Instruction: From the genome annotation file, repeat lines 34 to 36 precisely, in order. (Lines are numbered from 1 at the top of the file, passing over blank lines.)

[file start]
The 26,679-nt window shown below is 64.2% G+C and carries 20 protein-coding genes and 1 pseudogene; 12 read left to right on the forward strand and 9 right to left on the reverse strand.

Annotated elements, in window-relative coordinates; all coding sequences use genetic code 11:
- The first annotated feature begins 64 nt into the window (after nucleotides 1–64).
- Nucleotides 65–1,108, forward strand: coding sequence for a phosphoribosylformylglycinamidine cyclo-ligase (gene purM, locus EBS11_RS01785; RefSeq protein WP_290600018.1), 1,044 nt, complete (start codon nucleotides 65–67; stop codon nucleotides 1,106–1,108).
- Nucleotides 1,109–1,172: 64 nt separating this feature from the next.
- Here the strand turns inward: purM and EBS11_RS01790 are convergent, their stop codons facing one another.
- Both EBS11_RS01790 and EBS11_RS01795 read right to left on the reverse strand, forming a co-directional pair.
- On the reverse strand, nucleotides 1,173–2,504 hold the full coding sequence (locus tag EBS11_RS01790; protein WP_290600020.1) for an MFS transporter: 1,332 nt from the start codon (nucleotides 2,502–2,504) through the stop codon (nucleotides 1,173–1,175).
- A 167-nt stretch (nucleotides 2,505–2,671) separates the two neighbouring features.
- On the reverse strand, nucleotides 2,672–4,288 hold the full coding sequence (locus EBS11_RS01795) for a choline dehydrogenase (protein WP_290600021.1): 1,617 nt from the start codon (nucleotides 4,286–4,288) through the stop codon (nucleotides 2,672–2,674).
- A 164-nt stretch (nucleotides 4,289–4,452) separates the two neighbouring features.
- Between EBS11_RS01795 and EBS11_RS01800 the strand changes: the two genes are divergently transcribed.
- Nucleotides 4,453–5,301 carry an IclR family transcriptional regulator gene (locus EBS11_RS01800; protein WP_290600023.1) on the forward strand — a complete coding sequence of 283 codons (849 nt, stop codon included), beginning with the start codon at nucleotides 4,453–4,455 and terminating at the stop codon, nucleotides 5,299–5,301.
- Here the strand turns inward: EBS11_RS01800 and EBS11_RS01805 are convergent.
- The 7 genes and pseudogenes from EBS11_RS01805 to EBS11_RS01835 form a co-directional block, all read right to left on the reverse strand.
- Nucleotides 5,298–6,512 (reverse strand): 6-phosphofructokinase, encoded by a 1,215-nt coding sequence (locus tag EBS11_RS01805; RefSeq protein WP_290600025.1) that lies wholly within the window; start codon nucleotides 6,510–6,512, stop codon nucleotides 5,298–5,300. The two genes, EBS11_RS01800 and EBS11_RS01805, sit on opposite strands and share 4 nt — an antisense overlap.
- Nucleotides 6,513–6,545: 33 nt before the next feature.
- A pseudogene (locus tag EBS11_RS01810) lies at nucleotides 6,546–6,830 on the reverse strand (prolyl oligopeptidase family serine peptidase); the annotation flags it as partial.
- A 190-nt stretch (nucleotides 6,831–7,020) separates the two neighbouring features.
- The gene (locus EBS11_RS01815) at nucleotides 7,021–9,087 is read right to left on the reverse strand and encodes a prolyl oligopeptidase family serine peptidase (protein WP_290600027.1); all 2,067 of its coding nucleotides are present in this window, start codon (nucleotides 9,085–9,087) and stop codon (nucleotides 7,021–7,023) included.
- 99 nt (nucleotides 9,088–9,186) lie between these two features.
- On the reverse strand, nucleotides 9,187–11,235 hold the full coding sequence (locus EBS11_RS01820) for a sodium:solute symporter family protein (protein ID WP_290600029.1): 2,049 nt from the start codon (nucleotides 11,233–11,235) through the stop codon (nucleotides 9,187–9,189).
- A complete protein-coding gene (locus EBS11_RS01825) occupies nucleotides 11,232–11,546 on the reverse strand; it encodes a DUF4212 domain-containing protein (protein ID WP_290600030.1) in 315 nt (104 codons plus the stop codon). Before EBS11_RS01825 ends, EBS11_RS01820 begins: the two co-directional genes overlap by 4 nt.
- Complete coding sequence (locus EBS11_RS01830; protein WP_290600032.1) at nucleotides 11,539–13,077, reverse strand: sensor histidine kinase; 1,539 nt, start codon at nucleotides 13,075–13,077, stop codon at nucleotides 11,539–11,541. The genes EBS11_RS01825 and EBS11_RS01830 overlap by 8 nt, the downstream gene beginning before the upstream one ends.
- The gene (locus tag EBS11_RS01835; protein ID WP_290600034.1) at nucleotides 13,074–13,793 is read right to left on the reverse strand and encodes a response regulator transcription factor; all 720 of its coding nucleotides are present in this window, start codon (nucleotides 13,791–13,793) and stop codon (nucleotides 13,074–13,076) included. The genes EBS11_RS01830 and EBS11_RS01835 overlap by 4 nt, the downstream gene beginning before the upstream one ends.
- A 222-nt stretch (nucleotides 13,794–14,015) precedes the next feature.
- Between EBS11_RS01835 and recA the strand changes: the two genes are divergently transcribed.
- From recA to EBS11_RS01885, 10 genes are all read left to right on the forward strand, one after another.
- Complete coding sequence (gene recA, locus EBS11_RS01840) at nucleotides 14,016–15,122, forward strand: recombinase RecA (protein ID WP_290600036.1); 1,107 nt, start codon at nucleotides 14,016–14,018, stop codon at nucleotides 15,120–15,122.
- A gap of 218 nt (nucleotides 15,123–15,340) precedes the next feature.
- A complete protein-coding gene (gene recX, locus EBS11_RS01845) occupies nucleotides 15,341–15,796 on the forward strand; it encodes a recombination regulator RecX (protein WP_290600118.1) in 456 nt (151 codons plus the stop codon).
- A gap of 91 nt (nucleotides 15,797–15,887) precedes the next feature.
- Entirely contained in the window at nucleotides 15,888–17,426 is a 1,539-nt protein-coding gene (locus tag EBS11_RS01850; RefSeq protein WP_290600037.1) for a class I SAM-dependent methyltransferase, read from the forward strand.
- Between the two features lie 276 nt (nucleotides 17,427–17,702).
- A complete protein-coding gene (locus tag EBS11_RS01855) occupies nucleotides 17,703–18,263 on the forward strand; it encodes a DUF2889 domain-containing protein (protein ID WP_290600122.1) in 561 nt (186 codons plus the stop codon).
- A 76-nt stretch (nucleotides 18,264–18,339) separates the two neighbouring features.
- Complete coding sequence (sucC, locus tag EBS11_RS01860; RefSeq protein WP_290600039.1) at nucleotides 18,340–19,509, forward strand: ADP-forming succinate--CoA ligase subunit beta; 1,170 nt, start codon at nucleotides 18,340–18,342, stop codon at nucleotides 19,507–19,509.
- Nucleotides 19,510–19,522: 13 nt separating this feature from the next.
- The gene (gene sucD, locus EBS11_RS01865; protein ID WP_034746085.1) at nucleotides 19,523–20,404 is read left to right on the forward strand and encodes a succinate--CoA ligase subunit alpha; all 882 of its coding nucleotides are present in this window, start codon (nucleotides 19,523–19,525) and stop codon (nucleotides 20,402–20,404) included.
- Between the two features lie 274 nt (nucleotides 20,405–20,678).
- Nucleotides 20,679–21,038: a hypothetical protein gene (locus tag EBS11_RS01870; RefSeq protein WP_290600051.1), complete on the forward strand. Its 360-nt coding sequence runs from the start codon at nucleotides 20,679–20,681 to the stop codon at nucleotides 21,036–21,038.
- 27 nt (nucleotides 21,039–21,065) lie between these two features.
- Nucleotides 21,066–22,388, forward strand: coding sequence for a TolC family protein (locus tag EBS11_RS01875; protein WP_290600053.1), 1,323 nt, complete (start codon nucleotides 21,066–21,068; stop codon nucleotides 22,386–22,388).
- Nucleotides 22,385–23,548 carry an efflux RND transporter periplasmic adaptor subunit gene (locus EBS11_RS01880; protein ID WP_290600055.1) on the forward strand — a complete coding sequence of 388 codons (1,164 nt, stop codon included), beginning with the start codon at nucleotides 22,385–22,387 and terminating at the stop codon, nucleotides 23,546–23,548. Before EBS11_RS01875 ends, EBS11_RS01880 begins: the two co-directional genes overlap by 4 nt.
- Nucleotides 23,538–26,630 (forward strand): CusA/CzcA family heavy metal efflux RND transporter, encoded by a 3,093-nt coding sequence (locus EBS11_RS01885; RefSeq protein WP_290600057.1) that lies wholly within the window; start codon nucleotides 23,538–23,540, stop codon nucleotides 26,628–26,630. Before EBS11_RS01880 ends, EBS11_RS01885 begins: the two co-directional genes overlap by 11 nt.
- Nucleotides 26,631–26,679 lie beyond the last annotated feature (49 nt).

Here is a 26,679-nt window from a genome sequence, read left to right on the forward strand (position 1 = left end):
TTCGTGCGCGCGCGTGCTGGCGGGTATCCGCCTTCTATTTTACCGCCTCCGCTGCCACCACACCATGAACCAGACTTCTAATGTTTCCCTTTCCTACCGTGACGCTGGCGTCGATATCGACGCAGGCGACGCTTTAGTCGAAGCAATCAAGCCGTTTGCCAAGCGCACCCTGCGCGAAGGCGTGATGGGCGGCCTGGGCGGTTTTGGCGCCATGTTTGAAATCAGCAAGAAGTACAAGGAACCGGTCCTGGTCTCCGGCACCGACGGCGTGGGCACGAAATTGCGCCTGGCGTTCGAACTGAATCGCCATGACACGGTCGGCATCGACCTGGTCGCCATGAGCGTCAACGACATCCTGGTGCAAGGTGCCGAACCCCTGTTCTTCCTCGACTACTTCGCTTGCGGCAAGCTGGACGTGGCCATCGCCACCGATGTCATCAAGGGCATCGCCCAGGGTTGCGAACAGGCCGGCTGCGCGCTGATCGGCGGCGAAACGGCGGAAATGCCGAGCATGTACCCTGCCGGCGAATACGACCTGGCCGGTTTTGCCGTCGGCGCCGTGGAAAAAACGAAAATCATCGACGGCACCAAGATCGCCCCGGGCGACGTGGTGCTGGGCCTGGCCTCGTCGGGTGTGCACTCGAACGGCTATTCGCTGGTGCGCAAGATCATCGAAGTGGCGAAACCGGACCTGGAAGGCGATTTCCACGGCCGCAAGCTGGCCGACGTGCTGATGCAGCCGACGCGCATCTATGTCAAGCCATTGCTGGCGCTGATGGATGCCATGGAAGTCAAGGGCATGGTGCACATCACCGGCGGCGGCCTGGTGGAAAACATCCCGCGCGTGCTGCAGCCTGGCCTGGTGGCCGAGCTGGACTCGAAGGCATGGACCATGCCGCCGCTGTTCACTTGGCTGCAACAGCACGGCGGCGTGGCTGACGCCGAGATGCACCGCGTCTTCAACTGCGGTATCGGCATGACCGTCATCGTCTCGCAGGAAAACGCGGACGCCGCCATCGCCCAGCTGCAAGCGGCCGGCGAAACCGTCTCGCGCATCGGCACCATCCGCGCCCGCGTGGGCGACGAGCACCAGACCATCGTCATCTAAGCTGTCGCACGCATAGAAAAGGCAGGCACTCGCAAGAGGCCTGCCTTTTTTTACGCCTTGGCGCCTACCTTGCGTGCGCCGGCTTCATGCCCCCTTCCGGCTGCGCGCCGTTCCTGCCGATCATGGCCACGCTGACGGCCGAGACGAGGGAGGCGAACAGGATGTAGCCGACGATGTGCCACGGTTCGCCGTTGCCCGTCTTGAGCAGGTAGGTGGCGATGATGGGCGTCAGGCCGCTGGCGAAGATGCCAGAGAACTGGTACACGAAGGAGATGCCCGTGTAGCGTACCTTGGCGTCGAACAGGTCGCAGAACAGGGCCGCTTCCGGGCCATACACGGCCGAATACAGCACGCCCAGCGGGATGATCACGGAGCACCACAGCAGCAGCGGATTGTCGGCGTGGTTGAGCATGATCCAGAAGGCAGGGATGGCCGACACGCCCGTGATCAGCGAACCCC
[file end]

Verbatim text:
- Between the two features lie 276 nt (nucleotides 17,427–17,702).
- A complete protein-coding gene (locus tag EBS11_RS01855) occupies nucleotides 17,703–18,263 on the forward strand; it encodes a DUF2889 domain-containing protein (protein ID WP_290600122.1) in 561 nt (186 codons plus the stop codon).
- A 76-nt stretch (nucleotides 18,264–18,339) separates the two neighbouring features.